• Suppressor T lymphocytes;
  • human pregnancy;
  • mixed lymphocyte reactions;
  • lymphocyte-mediated cytotoxicity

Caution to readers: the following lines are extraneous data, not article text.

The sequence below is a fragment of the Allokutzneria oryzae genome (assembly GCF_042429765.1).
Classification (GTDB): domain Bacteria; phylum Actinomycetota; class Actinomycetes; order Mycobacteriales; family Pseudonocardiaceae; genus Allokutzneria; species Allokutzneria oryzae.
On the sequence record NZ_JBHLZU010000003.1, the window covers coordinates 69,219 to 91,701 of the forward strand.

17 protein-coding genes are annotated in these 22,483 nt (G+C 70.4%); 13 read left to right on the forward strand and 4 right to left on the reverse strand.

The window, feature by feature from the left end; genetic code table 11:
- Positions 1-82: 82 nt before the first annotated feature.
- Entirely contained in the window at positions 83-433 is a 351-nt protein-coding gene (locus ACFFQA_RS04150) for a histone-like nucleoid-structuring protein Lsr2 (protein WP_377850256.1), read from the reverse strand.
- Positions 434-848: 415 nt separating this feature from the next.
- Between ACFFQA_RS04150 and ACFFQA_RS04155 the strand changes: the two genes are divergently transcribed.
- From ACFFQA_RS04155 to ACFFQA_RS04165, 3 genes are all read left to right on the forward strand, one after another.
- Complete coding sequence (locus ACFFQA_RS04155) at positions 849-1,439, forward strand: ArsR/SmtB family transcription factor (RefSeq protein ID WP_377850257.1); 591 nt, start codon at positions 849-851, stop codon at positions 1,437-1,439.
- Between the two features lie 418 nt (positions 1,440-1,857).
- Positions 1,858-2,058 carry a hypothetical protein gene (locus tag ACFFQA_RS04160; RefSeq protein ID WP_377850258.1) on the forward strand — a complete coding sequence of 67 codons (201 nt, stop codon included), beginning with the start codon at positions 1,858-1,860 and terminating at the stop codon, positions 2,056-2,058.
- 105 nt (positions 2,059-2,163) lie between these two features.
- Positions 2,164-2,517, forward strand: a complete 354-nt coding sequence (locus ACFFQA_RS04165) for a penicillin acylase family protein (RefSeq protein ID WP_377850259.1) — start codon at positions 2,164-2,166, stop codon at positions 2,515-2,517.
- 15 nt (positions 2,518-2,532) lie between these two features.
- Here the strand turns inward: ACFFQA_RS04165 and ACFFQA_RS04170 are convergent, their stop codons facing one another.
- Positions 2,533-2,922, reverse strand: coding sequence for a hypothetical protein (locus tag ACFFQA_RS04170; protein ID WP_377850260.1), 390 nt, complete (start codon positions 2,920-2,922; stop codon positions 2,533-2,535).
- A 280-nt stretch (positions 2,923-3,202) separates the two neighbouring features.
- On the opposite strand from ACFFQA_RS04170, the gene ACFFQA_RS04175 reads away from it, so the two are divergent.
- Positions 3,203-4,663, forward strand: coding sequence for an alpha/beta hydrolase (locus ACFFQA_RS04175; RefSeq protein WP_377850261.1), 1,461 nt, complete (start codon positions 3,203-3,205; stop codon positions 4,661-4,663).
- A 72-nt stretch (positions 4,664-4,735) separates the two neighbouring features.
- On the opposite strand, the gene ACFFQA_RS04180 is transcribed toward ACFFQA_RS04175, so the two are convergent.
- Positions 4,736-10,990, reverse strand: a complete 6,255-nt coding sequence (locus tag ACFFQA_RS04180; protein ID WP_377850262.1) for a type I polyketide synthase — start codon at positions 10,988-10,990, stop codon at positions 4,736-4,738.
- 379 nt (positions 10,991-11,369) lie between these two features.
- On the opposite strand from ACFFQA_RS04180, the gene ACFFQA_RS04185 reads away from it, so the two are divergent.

ABSTRACT: Primiparous and multiparous healthy pregnant women were tested at the end of the gestation period, or immediately after delivery, for their lymphocyte reactivity to paternal or neonatal cells in mixed lymphocyte culture and in cell-mediate cytotoxicity assays. Freshly isolated maternal lymphocytes had no spontaneous cytotoxic activity against PHA-activated neonatal or paternal lymphocytes. In conventional 6-day mixed lymphocyte cultures and in cytotoxicity assays, maternal lymphocytes displayed a response similar to that of paternal or third party lymphocytes when stimulated with neonatal, paternal, or third party lymphocytes. By contrast, in 3-day mixed lymphocyte cultures maternal cells had a selectively lower response to paternal antigens (expressed either on cord blood cells or on paternal lymphocytes), than to unrelated alloantigens. Removal of T-lymphocytes with IgG receptors (T), or of T-lymphocytes reacting with OKT8 monoclonal antibody, corrected the depressed response of maternal cells in these 3-day cultures. It is suggested that circulating maternal lymphocytes contain antigenspecific suppressor cells characterized by their membrane receptors for IgG and the T8 antigen.